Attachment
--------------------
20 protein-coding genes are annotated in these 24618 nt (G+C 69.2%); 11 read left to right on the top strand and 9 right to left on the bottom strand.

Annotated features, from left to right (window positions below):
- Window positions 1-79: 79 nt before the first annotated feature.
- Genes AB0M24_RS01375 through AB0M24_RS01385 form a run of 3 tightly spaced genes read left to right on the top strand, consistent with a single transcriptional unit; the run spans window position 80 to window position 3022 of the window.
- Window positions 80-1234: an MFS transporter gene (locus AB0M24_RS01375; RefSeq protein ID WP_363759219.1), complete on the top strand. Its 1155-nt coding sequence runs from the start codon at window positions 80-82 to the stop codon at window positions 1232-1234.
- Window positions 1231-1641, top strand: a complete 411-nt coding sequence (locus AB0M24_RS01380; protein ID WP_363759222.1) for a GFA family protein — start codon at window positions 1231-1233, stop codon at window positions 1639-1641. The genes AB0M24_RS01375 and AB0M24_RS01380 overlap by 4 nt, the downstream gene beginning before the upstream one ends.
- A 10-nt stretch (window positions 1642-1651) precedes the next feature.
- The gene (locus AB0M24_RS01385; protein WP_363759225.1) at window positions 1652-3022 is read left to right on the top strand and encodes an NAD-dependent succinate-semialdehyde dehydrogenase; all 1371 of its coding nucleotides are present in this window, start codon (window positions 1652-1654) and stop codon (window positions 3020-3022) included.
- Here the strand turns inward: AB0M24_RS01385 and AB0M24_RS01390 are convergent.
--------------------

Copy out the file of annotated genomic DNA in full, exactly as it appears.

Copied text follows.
20 protein-coding genes are annotated in these 24618 nt (G+C 69.2%); 11 read left to right on the top strand and 9 right to left on the bottom strand.

Annotated features, from left to right (window positions below):
- Window positions 1-79: 79 nt before the first annotated feature.
- Genes AB0M24_RS01375 through AB0M24_RS01385 form a run of 3 tightly spaced genes read left to right on the top strand, consistent with a single transcriptional unit; the run spans window position 80 to window position 3022 of the window.
- Window positions 80-1234: an MFS transporter gene (locus AB0M24_RS01375; RefSeq protein ID WP_363759219.1), complete on the top strand. Its 1155-nt coding sequence runs from the start codon at window positions 80-82 to the stop codon at window positions 1232-1234.
- Window positions 1231-1641, top strand: a complete 411-nt coding sequence (locus AB0M24_RS01380; protein ID WP_363759222.1) for a GFA family protein — start codon at window positions 1231-1233, stop codon at window positions 1639-1641. The genes AB0M24_RS01375 and AB0M24_RS01380 overlap by 4 nt, the downstream gene beginning before the upstream one ends.
- A 10-nt stretch (window positions 1642-1651) precedes the next feature.
- The gene (locus AB0M24_RS01385; protein WP_363759225.1) at window positions 1652-3022 is read left to right on the top strand and encodes an NAD-dependent succinate-semialdehyde dehydrogenase; all 1371 of its coding nucleotides are present in this window, start codon (window positions 1652-1654) and stop codon (window positions 3020-3022) included.
- Here the strand turns inward: AB0M24_RS01385 and AB0M24_RS01390 are convergent.